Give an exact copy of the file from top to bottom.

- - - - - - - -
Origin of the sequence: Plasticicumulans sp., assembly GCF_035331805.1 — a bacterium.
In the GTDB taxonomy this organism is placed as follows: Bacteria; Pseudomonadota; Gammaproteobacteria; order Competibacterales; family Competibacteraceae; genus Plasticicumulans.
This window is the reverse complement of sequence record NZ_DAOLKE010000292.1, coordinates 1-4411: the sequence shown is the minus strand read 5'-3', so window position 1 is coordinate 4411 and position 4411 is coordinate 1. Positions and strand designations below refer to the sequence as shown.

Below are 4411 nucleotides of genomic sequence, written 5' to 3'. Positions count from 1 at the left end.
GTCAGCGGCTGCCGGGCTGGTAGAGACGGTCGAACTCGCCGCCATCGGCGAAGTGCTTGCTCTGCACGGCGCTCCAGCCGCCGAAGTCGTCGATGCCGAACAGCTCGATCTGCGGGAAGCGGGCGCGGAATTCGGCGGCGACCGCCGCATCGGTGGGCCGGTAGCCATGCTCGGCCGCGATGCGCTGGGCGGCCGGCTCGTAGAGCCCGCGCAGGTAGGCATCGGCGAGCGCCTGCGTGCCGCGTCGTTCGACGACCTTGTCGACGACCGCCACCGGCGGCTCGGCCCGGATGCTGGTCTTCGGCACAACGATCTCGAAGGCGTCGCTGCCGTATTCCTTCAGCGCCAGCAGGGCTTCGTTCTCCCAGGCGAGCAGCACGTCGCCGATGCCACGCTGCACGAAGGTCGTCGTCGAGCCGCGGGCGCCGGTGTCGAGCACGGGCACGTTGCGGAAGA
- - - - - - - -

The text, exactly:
Origin of the sequence: Plasticicumulans sp., assembly GCF_035331805.1 — a bacterium.
In the GTDB taxonomy this organism is placed as follows: Bacteria; Pseudomonadota; Gammaproteobacteria; order Competibacterales; family Competibacteraceae; genus Plasticicumulans.
This window is the reverse complement of sequence record NZ_DAOLKE010000292.1, coordinates 1-4411: the sequence shown is the minus strand read 5'-3', so window position 1 is coordinate 4411 and position 4411 is coordinate 1. Positions and strand designations below refer to the sequence as shown.

Below are 4411 nucleotides of genomic sequence, written 5' to 3'. Positions count from 1 at the left end.
GTCAGCGGCTGCCGGGCTGGTAGAGACGGTCGAACTCGCCGCCATCGGCGAAGTGCTTGCTCTGCACGGCGCTCCAGCCGCCGAAGTCGTCGATGCCGAACAGCTCGATCTGCGGGAAGCGGGCGCGGAATTCGGCGGCGACCGCCGCATCGGTGGGCCGGTAGCCATGCTCGGCCGCGATGCGCTGGGCGGCCGGCTCGTAGAGCCCGCGCAGGTAGGCATCGGCGAGCGCCTGCGTGCCGCGTCGTTCGACGACCTTGTCGACGACCGCCACCGGCGGCTCGGCCCGGATGCTGGTCTTCGGCACAACGATCTCGAAGGCGTCGCTGCCGTATTCCTTCAGCGCCAGCAGGGCTTCGTTCTCCCAGGCGAGCAGCACGTCGCCGATGCCACGCTGCACGAAGGTCGTCGTCGAGCCGCGGGCGCCGGTGTCGAGCACGGGCACGTTGCGGAAGA